Rumors of a normalization of diplomatic relations between Indonesia and Israel resurfaced again recently when The Jerusalem Post published a report of a secret visit of an Indonesian delegation to Israel. The report seems to suggest that a normalization between the two countries is underway.
In fact, this is not the first time such narrative emerged.
In January 2022, the then Israeli Foreign Minister Yair Lapid raised the issue publicly by asserting that Israel was looking to “expand the Abraham Accords to additional countries.” He added, “If you’re asking me what the important countries that we’re looking at are, Indonesia is one of them, Saudi Arabia of course, but these things take time.”
The United States has also tried to facilitate this normalization. During a visit to Jakarta in 2021, Secretary of State Antony Blinken brought up the subject, though the proposal was ultimately declined by Indonesia.
Though the narrative of normalization has circulated widely in the media, Indonesia’s Ministry of Foreign Affairs affirmed that such is merely a media framing to advance Israel’s interest.
The signing of the Abraham Accords in 2020, which formalized normalization agreements between Israel and several Arab countries, may have inspired speculation that Indonesia would follow suit. However, some contrarian factors are must be considered.
Normalization Attempts in the Past
High-ranking Israeli officials have made several attempts to open up relations with Indonesia over the years. For example, in 1993, Prime Minister Yitzhak Rabin’s meeting with President Soeharto coincided with Indonesia’s chairmanship of the Non-Aligned Movement (NAM). Prime Minister Rabin took this opportunity to seek support for the peace process in the Middle East as well as promote potential opportunities for cooperation between the two countries.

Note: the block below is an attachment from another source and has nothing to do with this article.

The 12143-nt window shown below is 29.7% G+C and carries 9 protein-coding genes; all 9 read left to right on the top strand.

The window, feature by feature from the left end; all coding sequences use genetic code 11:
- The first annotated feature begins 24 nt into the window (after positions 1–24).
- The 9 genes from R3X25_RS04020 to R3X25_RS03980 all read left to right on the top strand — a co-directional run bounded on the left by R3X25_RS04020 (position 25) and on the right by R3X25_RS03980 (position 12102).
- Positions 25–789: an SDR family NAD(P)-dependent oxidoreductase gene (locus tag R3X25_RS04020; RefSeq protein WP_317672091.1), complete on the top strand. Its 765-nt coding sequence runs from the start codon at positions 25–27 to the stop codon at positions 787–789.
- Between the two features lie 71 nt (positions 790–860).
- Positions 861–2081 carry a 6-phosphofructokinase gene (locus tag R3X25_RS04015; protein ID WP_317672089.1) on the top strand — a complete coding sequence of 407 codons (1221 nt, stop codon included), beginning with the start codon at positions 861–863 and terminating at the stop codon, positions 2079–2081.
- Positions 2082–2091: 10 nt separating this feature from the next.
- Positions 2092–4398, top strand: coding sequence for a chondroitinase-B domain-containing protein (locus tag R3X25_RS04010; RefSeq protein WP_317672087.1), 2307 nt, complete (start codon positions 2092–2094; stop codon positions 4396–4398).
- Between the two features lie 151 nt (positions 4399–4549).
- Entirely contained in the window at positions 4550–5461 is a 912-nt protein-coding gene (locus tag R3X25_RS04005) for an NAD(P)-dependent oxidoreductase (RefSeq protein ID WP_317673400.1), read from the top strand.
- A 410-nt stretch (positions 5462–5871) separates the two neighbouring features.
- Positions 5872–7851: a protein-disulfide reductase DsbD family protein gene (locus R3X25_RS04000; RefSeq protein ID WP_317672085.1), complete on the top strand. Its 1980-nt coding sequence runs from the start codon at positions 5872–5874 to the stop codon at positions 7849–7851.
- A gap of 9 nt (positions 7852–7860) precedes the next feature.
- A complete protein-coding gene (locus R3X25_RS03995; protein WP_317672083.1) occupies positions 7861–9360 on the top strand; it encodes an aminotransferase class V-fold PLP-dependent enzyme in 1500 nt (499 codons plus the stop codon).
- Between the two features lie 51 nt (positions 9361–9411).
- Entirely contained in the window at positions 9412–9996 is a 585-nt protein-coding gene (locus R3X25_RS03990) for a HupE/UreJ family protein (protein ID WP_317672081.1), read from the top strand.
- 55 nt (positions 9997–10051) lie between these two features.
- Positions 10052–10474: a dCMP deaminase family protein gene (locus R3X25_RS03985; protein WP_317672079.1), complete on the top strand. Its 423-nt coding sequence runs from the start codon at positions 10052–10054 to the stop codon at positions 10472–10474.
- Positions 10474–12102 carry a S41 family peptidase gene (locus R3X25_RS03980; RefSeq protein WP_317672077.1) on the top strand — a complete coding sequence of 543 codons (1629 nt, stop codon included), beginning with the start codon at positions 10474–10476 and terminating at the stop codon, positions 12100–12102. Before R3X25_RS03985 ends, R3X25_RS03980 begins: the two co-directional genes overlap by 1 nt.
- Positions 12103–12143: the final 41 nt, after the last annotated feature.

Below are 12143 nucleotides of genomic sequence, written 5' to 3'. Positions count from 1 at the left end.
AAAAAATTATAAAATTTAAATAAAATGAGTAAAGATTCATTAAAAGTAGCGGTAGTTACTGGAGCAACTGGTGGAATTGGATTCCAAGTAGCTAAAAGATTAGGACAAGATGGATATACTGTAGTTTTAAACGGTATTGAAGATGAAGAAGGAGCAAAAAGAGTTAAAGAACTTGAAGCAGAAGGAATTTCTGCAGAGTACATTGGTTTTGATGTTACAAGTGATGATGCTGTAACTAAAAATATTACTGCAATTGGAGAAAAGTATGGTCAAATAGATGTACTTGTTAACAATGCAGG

Even then, Indonesia firmly refused to establish more diplomatic relations with Israel. This was openly conveyed by the Minister of Foreign Affairs of Indonesia at that time, Moerdiono, who stated that he would not consider the offer.
However, Indonesia backtracked in 1999 as it considered to open economic and trade relations with Israel. This was motivated by Indonesia’s commitment to promote peace in the Middle East, to showcase Indonesia’s new identity as a democratic and pluralist nation, and as part of efforts to rehabilitate the post-1997 domestic economy.
The plan was widely criticized and considered detrimental to Palestine’s cause, because indirectly establishing cooperation with Israel would further weaken support for Palestinian independence. Chief among the detractors are the Muslim community, particularly Islamic groups, students and members of the House of Representatives.
Nevertheless, efforts to push for a normalization remains until today. A few months after the Abraham Accords were signed, former US President Donald Trump promised financial incentives to Indonesia, should it decide to normalize relations with Israel.
Indonesia’s Constitution as a Safeguard
Despite the dramatic implications of the World War II on world politics, it has not changed Indonesia’s position on the Palestinian issue. This is rooted in the Preamble to the 1945 Constitution, whereby Indonesia believes that “freedom is the right of every nation” and opposes “colonialism in this world”. Such tenets will continue to be the basis for Indonesia’s support to the Palestinian cause.
The Indonesian government also regularly invokes this preamble in declaring its position regarding the Palestinian issue and Israel’s ongoing oppressive occupation of Palestine. The implication is that Indonesia does not officially acknowledge Israel’s existence as a legitimate, sovereign state. Therefore, any step towards normalization would be a serious contradiction and violation of its Constitution, which may serve as a basis for political and constitutional crises in the country.
Supporting Palestine in Global Fora
On various occasions, Indonesia has always shown its full support for Palestine and strongly criticized Israel’s actions. This was exemplified in 1962 during its hosting of the Asian Games, when the Indonesian government refused to issue visas for Israeli athletes to compete in the prestigious sports event. This measure was also a form of solidarity with the Arab countries that wanted to isolate Israel internationally at that time.
Indonesia is also Palestine’s champion in the Organization of Islamic Cooperation (OIC), an organization with more than 50 member countries whose populations are predominantly Muslims. In the 2017 OIC Summit, Indonesia again urged OIC member states to reconsider their normalization policies with Israel and must consider Palestinian independence. However, the forum seems insufficient and not consistent enough to continue to fight for Palestinian independence. The choice of several OIC member countries, such as the United Arab Emirates and Bahrain, to normalize diplomatic relations with Israel is considered betrayal of the ideals of the OIC and thus generated strong criticism.